Just inside the gate along the 17 mile drive in Pebble Beach California stands the imposing Crocker Mansion. A good friend says it's haunted, and he has first-hand experience!
You may know that Charles Crocker (photo below) was a member of the "Big Four," a group including Leland Stanford, Collin Huntington, and Mark Hopkins.These folks were rail barons of the Central Pacific Railroad and also owned the Pacific Improvement Company.
Crocker, who thought Pebble Beach would make a dandy summer resort, also owned the luxurious Hotel Del Monte in Monterey. As an added attraction for guests at the hotel, he began offering picnic tours to Pebble Beach by horse-drawn carriage. As many as 150 trips daily were made, totaling 17 miles round trip to the forest from the hotel Del Monte. Crocker built a log cabin where the Pebble Beach Lodge (blue sky color photo below) now stands in 1908.
Crocker's mansion, built in the 1920s and pictured below was an imposing structure even by railroad baron standards. Carved from a grove of Monterey Cypress trees it fronts directly on the Pacific Ocean. After his death his passed through several hands.
In 1998 our general contractor friend, Alex, was asked to come into to the mansion to look around. The new Italian bronze-clad entry doors were rumored to cost a million dollars. The walls, originally containing frescoes, had been repainted purple by a renter with money but bad taste in wall color.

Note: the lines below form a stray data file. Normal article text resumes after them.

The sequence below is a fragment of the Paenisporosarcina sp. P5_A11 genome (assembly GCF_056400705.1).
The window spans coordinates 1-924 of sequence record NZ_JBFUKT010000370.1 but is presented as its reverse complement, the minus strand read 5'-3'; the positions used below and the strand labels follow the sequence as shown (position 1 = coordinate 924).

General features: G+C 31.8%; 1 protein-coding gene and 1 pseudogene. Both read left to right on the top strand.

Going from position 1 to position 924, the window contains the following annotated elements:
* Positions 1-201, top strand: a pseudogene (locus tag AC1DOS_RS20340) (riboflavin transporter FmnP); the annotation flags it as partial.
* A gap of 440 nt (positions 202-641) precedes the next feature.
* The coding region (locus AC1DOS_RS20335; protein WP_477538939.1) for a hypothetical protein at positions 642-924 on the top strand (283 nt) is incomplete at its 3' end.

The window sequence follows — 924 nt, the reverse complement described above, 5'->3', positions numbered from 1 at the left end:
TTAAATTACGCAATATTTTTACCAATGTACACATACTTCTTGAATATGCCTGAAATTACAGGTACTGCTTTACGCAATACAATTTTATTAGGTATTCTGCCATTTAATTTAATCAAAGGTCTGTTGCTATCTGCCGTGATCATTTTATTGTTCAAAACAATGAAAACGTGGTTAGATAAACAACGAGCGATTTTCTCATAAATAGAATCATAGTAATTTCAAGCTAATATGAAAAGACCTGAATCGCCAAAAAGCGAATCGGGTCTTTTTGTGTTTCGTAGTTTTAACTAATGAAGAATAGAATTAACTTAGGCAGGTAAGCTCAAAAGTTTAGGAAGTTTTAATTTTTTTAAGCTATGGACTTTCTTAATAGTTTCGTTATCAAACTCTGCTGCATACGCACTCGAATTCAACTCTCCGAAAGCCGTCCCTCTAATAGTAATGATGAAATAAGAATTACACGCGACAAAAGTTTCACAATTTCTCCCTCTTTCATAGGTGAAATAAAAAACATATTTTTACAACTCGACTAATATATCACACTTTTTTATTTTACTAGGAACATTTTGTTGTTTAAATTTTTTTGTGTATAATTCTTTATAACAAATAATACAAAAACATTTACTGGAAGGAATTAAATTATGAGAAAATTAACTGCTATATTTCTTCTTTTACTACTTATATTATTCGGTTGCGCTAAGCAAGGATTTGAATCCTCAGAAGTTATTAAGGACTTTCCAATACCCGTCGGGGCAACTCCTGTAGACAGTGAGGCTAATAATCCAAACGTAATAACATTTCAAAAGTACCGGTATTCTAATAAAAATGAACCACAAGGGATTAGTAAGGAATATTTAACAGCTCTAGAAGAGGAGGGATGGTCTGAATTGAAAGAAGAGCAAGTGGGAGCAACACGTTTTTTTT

Alex ended up working there for five years, from 1999 until 2004. Together with a crew of four, Alex was required to wear a clean suit and booties, and was never allowed to take photos of his work, which began with the removal of the purple paint from the walls. An engineer by training, Alex invented a way to gently remove the paint without doing great damage to the underlying art on the walls.
A caretaker supervised his work, appearing at odd times during the day to check that no items were being photographed or "borrowed." Eventually those visits ended as Alex and his crew gained the trust of the overseer.
From almost the first day at work at the mansion Alex noticed his tools and equipment, which were required to be kept in the room in which he was working, seemed to be moved around in the morning when he arrived. Assuming that the caretaker was messing about, he moved things to their proper place and began work.
After six months the caretaker announced he was no longer going to live in the adjacent guest house and gave Alex the keys to the mansion, the only set, as well as the alarm code.
It was then that work equipment started to move, then disappear. Purple walls cleaned themselves one night, and there was no evidence that any of his equipment had been used. Locked windows were found open one day with no sign of forced entry.
It was almost as if Charles Crocker himself had come back to supervise the work on his haunted mansion.